My dog is an idiot. He has the ability to create such frustration in me that it is not an uncommon scene to find me shouting loudly that he is “such a f*£#ing d!£#!” whilst he just sits there, nonchalantly ignoring anything I am saying. He is also one of my best friends, a cliche I know, standing by me and raising my spirits regardless of the above name calling.
He is my pack brother. And he is one of the wisest souls I have ever met. Like a hirsute Yoda (if Yoda really hated squirrels) he has become one of my most important teachers in this life.
Like Master Po sometimes his lessons are spoken as riddles to be mused over, only to smack you in the face with how obvious it all is.
And so I feel that it is time his wisdom was shared with the world. What follows are just a few of his teachings; lessons to raise you up in mind, body, and spirit. Like a small furry sage on the mountain top, his teachings are thus.
Not everyone is a fan of stretching, and for sure, if not done in a safe, effective way could cause us more trouble than good. In general, most people need more mobility and stretching is but one route to getting it.
“You don’t see a lion doing warm up and cool down stretches.” This is a common argument I hear from people that don’t want to do warm ups or mobility work. First up, did you really just compare yourself to the king of the jungle? And secondly you couldn’t be more wrong.
When my dog gets up from a quick power nap, what’s the first thing he does? And I mean without fail? That’s right. He stretches. Every. Single. Time.
Probably the 2 most commonly know yoga postures are Downward Facing Dog (Down Dog) and Upward Facing Dog (Up Dog). The Yogis of old didn’t sit round one day discussing what names to call stuff, they observed their surroundings and spotted the lessons given by the village mutts.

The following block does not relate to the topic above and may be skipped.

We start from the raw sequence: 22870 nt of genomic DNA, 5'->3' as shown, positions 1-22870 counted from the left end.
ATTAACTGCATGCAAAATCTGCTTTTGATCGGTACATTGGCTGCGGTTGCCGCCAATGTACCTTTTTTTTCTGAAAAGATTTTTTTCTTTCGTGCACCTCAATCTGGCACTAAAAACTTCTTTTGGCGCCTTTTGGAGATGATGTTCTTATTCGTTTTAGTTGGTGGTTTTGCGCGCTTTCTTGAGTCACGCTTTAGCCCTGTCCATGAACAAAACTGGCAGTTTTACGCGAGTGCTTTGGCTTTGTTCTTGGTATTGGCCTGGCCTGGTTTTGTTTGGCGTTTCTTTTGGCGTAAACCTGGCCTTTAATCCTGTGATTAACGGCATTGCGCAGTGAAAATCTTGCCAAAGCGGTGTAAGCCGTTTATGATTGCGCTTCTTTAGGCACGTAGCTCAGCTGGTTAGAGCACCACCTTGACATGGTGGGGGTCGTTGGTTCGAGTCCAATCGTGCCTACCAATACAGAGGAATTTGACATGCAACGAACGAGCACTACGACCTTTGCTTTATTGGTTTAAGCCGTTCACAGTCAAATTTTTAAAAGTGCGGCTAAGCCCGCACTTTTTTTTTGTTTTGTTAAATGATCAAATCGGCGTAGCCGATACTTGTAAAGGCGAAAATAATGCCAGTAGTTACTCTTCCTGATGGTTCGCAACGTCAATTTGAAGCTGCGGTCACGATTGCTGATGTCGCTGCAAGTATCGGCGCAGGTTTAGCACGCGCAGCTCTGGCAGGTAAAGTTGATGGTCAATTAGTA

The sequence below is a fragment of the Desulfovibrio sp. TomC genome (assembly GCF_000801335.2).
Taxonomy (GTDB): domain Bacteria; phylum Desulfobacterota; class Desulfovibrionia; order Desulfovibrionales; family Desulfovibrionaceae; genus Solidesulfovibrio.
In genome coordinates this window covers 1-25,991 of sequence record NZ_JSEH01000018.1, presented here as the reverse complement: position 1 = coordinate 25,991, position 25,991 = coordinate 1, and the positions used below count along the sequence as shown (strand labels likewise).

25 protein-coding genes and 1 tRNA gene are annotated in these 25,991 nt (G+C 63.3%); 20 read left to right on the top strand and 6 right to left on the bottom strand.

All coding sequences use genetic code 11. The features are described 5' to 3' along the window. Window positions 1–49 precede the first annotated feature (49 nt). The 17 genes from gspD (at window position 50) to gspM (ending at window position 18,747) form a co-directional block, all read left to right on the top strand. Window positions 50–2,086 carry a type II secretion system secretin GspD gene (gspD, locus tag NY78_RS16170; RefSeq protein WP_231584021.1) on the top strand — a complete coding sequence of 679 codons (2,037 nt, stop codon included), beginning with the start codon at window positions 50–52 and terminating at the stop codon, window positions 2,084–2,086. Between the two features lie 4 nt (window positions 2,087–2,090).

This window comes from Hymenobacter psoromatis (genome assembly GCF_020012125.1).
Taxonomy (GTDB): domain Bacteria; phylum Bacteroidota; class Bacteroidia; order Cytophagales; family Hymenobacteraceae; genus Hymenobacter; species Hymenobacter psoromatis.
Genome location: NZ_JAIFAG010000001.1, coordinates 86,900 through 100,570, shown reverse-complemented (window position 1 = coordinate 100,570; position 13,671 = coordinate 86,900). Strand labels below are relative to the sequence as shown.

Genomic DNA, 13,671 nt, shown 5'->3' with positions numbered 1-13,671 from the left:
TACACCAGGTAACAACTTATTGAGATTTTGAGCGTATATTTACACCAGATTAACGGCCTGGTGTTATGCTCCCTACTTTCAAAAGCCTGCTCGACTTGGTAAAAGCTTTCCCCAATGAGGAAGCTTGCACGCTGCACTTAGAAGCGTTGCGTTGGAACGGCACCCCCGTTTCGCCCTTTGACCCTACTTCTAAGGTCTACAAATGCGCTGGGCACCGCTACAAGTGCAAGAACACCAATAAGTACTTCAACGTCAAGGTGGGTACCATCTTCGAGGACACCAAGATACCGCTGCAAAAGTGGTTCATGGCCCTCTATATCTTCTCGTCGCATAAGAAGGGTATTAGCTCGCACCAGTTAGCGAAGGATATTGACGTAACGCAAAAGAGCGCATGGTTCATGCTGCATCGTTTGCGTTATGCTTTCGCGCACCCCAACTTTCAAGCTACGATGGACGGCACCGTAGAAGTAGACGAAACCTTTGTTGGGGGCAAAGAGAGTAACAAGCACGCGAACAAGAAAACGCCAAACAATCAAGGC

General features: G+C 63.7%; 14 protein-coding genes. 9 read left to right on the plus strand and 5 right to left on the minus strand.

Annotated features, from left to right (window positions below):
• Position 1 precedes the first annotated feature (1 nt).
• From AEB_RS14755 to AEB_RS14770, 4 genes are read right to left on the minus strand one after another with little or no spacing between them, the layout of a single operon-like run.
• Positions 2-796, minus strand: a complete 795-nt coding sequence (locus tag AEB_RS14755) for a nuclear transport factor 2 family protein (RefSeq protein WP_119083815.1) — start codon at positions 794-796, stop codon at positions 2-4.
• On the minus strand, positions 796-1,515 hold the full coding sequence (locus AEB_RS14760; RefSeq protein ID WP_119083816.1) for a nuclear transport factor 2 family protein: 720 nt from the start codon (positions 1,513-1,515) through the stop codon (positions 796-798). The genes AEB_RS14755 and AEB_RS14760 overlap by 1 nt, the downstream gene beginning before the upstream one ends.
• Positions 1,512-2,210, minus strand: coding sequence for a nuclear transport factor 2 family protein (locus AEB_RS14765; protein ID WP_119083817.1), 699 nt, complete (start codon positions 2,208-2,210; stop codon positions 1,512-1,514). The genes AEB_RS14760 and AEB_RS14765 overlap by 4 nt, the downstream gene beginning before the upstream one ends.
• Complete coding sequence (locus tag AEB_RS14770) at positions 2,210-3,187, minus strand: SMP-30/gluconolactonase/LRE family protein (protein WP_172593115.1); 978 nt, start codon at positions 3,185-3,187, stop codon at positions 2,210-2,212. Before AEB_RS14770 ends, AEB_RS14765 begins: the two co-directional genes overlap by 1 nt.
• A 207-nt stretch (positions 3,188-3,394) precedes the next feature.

This type of stretching that dogs do is a little different to what people usually do when they stretch. It’s called Pandiculation, and it’s what we do when we wake. Picture the classic clichéd image of someone yawning. They clench their fists, bend their arms, then extend their arms out straight whilst contracting their shoulder blade and maybe bending over to one side. This is very different from say, a classic hamstring stretch.
It’s a stretch that combines both a contraction and a lengthening of not just one, but a whole group of muscles.
This acts like a whole body reset sending a message to the muscles, restoring voluntary, conscious control over our muscles and reducing the muscular tension built up from our period of inactivity. We don’t just have to do this when we wake, we can mimic this type of movement at ant time, especially after inactivity. We are now primed and ready to go get that squirrel.
Shake it off
No, this has nothing to do with Taylor Swift, the dog is more of a Ramones fan. It’s in reference to the physical act of shaking. He doesn’t just do this to plaster my hallway walls with mud, of which he is a grand master, he does it to reset his nervous system after an overly excitable or traumatic encounter.
In his book Why Zebras Don’t Get Ulcers neurobiologist Robert Sapolsky explains the technique that animals use to dissipate the stress accumulated from traumatic encounters. They literally shake it off.
If you’ve ever had a near miss when crossing the road or nearly falling down the stairs, or if you’ve been subjected to someone confronting you in an aggressive manner, then you’ve likely experienced the trembling, shaking feeling that comes with the fight or flight response. They are called neurogenic tremors and are caused by a huge dump of stress hormones. These hormones, such as cortisol and adrenaline, are there to prime our bodies to either get the hell out of there or fight like a devil. The result in not having to do either is the involuntary firing of muscle fibers; trembling.
Watch a zebra narrowly escape the jaws of a lion and what does it do? It does a full body shake and gets on with it’s day. Humans can do this too.
We’ve all done this involuntarily. When we remember a particularly traumatic, embarrassing, or frightening memory, we often do a little shake at the thought. It’s the same thing.
Shaking has been used by humans as a therapeutic or ecstatic practice since forever. Religious shaking is common throughout the world, it’s why the Shakers and Quakers are named thus. And there is not a Victorian melodrama in existence that doesn’t have some poor character being shaken by a mustachioed misogynist in order to calm them down. I’m not advocating the latter, by the way. It’s not cool.